A while back, I volunteered at a food bank in Western Washington (state). It was set up in a building within a subsidized apartment housing complex and primarily served an immigrant community. (Nationality is unimportant, but, because some will ask, not Hispanic).
Anywhere from ten to twelve of us spent Saturday mornings putting together bags for distribution. Each bag contained identical items; donated by bakeries, stores, and individuals. A typical bag consisted of a small sack of rice, a few pastries, cans of soups and stews, bread—basic staples with a treat or two when we had them.
To distribute the items, we’d unlock a pass-through window that led to an open sidewalk and parking area. We did this every Saturday at noon, and every week a long line of folks were waiting for a bag of these staples. It was a warm feeling knowing that myriad groups, companies, small businesses, and individuals came together to help provide much needed nutrition for folks who, for the most part, had little other visible means of providing food for their families.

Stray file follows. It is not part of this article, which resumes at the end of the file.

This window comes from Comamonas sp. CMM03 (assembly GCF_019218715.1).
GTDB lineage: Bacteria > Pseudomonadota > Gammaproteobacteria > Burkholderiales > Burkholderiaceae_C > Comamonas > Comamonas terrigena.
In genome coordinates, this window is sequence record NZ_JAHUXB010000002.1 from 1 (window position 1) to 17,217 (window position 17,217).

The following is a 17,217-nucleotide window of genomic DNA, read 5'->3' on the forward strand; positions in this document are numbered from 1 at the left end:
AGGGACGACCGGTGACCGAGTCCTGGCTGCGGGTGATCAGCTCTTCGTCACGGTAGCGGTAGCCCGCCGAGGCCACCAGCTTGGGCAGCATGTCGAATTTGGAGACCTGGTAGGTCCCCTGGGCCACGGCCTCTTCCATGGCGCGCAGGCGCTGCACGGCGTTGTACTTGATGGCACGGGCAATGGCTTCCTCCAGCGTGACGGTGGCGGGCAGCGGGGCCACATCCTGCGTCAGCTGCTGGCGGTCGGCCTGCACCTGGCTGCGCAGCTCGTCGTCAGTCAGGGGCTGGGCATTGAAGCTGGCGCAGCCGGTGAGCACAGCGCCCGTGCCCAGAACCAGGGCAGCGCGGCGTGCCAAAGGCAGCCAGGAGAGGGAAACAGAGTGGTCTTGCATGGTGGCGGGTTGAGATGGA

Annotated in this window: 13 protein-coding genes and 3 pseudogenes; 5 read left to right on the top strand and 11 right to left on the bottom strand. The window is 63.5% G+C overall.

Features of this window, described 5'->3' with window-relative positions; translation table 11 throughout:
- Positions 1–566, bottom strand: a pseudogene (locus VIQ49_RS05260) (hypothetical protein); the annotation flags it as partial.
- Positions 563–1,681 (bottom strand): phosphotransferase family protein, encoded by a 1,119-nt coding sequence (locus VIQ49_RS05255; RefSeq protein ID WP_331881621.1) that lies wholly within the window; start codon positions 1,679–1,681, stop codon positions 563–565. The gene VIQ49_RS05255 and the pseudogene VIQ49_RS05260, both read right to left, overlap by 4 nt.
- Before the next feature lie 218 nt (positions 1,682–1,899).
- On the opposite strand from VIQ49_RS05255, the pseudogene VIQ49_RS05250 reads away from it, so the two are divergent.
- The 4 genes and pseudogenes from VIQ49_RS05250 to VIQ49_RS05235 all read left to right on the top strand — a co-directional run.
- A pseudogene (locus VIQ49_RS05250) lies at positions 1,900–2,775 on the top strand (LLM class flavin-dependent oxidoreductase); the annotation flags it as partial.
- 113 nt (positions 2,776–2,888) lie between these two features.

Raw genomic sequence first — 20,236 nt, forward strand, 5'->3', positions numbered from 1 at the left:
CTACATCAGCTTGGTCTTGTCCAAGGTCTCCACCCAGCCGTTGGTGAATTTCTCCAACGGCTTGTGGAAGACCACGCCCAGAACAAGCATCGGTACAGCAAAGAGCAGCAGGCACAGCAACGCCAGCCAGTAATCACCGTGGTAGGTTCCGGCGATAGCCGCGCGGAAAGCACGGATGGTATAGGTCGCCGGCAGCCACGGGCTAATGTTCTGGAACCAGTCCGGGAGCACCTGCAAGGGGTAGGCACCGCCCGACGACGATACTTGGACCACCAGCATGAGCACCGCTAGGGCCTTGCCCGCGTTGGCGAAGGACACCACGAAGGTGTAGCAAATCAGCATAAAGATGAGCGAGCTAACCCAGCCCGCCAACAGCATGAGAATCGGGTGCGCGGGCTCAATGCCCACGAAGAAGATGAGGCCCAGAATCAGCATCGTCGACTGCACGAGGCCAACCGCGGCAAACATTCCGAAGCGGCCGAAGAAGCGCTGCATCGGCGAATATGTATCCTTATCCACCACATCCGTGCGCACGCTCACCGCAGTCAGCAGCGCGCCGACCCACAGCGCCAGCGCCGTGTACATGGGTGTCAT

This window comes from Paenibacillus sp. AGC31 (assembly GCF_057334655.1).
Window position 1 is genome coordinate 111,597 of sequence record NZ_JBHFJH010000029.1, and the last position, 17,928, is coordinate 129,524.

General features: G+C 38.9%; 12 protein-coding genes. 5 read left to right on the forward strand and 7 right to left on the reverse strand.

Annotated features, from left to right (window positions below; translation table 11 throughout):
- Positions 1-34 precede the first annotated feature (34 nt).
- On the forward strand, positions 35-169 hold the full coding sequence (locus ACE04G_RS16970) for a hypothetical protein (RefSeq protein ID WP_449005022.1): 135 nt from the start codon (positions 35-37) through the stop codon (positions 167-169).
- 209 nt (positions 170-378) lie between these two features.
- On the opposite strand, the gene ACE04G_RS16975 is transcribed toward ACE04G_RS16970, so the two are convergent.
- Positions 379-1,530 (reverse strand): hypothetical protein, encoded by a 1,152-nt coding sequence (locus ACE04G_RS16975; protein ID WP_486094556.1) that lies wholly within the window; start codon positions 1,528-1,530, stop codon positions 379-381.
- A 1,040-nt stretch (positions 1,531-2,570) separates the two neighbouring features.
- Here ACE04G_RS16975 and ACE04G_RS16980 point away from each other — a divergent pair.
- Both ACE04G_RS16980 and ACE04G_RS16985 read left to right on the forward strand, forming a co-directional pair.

Every week though, without fail, there were some who would get their bag, hold up the line, rummage through their sack, toss the items they didn’t want on to the sidewalk, and demand (a term I do not use lightly, here) more of what they wanted and desired--frequently berating volunteers for giving them items they didn’t care for. They showed up each week and repeated their performance. Disheartening for those of us who witnessed it, and to those who took time and money to make the donations.
Now, to the point … I had a choice. I could be angry, I could be frustrated, or I could feel a sense of satisfaction that I was playing a small part in providing needed assistance for a worthwhile cause.
While it is rarely that black and white—believe me, it was quite frustrating at times—but finding the positive sure did help me sleep better. And it gave pause: What could we (food bank) be doing differently to maximize the experience? We had little say in the donations we received and were doing our best with what we had. We couldn’t barter, we couldn’t just start buying it all on our own. Communication was the best bridge. We explained that even though it might not be exactly what you want, it’s all we have and are doing our best to help you provide for your families. If you don’t like (or want) something we provide, please, please just hand it back, or better, give it to a neighbor who might put it to use.
At the end of the day, I propose that doing the right thing whether it is acknowledged or appreciated by everyone or not is the decent thing to do. You can’t control other people’s feelings or moods. But you have total control over how you react. And that’s something right there.
It's all about the adventure,